This is primarily what the ancient philosophy aimed at, training people to have careers as human beings. They understood well that just being born human was not enough but to live a life supported by experience through dialogue was being human.
But, after philosophy entered the institutions and their libraries it wearied out as a way of life. It became a relic that was to give the next generation a means to support their existence, how did it now matter whether they lived a life in philosophy or otherwise? The age of professors and professional philosophers arrived in which the study of philosophy could only get them to become clerks or professional philosopher whose sole work was to instruct theoretically the doctrines of the ancients, briefly mentioning practice of philosophy to be a “historical phenomenon”. . They had stopped living a philosophical life and having now consigned practical philosophy of the ancients to historical relic traded it for the institutes making the subject wholly theoretical and rigorous. A subject that was meant for every one born human now became the property of some individual consigning all others to oblivion.
With the coming of Christianity philosophy became the property of the church which give it authority as sacred, knowledge which was practiced through dialogue in the ancient time now came to control all the beings the focus of which became God and his existence. Philosophy from the 5th century A.D up to the 18th century (from Thomas Aquinas up to Kant) maintained this focus. It became an axis of power for the state to control. What the ancients had thought to live for we now live by. Philosophy once understood as a practice of the spiritual exercise mediated by discourse has been ruptured by the historical development has become a nightmare from which the west is trying to awake .It is of urgency that we acknowledge this rupture and then consciously try and relocate it to its ancient from “as a way of life.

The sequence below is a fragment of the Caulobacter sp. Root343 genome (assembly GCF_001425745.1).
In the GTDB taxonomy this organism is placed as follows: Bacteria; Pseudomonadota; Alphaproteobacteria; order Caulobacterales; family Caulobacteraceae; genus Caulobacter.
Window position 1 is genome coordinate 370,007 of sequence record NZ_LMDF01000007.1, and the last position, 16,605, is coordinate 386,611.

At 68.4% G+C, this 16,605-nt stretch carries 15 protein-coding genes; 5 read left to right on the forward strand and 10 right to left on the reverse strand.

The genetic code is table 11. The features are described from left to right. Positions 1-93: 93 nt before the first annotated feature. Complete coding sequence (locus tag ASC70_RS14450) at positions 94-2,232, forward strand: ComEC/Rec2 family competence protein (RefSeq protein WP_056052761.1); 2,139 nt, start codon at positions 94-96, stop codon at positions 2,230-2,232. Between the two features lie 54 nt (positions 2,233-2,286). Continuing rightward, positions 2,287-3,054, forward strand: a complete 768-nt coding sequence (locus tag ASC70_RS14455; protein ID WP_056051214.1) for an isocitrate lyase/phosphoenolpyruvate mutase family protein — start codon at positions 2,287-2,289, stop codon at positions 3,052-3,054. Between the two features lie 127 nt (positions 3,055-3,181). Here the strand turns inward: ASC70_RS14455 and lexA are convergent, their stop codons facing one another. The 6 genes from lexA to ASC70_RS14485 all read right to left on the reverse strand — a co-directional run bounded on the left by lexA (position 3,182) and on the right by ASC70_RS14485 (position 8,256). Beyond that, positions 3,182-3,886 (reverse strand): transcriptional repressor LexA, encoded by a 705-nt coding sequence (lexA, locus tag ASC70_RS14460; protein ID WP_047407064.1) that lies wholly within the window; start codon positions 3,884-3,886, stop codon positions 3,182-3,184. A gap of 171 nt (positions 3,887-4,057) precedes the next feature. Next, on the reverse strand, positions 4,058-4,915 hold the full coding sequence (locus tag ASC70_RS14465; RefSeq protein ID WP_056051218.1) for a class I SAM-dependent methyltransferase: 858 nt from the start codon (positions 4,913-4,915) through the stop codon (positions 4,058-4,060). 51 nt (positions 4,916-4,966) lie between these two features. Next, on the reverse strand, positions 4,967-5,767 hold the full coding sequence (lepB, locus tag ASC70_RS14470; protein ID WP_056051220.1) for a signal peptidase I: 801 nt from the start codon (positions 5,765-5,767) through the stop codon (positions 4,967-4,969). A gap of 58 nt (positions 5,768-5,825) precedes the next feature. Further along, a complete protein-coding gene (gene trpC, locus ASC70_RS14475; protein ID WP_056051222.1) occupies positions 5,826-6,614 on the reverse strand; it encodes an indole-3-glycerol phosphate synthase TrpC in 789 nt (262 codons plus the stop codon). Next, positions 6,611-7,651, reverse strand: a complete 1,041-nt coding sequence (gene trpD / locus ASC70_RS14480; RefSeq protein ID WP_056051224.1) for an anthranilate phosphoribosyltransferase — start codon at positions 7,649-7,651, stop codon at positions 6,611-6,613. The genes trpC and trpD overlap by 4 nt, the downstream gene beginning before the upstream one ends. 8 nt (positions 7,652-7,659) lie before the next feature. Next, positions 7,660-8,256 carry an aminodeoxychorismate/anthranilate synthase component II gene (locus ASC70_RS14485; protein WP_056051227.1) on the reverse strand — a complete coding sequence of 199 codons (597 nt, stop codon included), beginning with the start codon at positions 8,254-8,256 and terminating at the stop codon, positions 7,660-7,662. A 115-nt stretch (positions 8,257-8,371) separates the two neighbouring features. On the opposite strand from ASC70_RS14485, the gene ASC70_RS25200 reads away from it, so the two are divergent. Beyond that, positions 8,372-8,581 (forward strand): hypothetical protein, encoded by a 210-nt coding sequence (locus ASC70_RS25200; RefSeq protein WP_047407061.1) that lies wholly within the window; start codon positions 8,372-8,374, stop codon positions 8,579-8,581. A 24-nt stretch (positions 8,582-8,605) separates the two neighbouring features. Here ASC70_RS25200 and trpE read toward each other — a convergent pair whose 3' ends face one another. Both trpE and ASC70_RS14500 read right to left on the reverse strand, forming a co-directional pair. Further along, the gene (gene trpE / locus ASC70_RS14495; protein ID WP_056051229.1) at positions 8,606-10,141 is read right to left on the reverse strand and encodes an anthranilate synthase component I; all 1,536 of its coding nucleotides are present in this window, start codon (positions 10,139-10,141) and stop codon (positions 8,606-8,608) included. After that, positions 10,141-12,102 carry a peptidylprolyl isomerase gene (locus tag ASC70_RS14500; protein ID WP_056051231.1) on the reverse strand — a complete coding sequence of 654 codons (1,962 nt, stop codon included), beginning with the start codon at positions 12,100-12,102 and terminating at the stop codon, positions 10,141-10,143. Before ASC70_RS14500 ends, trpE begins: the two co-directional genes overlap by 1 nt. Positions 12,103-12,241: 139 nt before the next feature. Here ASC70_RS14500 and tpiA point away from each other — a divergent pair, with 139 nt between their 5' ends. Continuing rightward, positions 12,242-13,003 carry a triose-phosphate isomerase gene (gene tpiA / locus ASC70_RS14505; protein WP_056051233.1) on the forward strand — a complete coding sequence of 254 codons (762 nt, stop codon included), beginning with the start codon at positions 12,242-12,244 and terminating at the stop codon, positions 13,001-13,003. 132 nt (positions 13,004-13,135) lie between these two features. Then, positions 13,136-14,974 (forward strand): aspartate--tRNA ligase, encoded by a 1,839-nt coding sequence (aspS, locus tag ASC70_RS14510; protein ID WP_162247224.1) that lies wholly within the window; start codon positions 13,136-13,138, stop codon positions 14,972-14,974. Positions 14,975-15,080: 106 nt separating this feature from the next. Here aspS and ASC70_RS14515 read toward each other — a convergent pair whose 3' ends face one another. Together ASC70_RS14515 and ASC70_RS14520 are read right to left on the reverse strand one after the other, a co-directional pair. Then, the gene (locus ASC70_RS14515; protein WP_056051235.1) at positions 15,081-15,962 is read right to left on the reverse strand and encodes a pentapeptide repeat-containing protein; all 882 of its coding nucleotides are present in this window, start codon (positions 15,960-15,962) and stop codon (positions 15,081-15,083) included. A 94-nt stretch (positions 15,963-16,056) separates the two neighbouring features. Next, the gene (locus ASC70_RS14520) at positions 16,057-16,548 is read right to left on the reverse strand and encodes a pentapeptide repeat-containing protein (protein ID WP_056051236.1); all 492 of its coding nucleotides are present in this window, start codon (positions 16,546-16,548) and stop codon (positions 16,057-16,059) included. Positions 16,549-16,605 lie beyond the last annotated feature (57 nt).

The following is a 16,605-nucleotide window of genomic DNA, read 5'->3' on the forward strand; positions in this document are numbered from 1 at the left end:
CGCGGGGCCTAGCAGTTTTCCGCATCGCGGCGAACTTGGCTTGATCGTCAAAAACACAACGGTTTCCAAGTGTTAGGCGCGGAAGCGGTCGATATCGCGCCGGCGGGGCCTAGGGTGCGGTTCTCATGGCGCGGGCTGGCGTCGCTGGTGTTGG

In the Indian philosophical tradition too the aim of the people practicing a philosophical existence was to live in a higher form of existence the end of which was ‘Moksha’ or liberation. The Indian philosophers understood life to be an existence in miseries and pain, suffering and the angst of death. For them the location and understanding of the self was of a major concern, though this inquiry took a rigorous form in the doctrines of the Upanishads, the self as an object of philosophico-religious speculation is conspicuous in the most ancient literature of India (The Vedas BCE 1500-800) only by its absence. It piquantly makes its emergence in the atharva Veda in the text called Brahmana. Their aim to achieve the ideal of “Moksha” was not through philosophical speculation but by the practice of life regulated by philosophical ideals.
The Buddha recognized life to be full of suffering and misery, the therapy of which was for him meditation and right living. Here philosophy can be seen as a way of life to which the Buddha subscribed and taught the people the method of achieving the ideal, the pratayasamutpada (the theory of dependent origination), and the four noble truths followed by the eight-fold path. All the doctrines that the Buddha taught were and are empty and of no importance without ‘praxis’. For him it was a way of living that moved us closer to the ideal of “Moksha”, cessation of suffering thereby following. The Buddha lived a life of conscious self-awareness of the temporary and ever changing momentariness of existence and this world.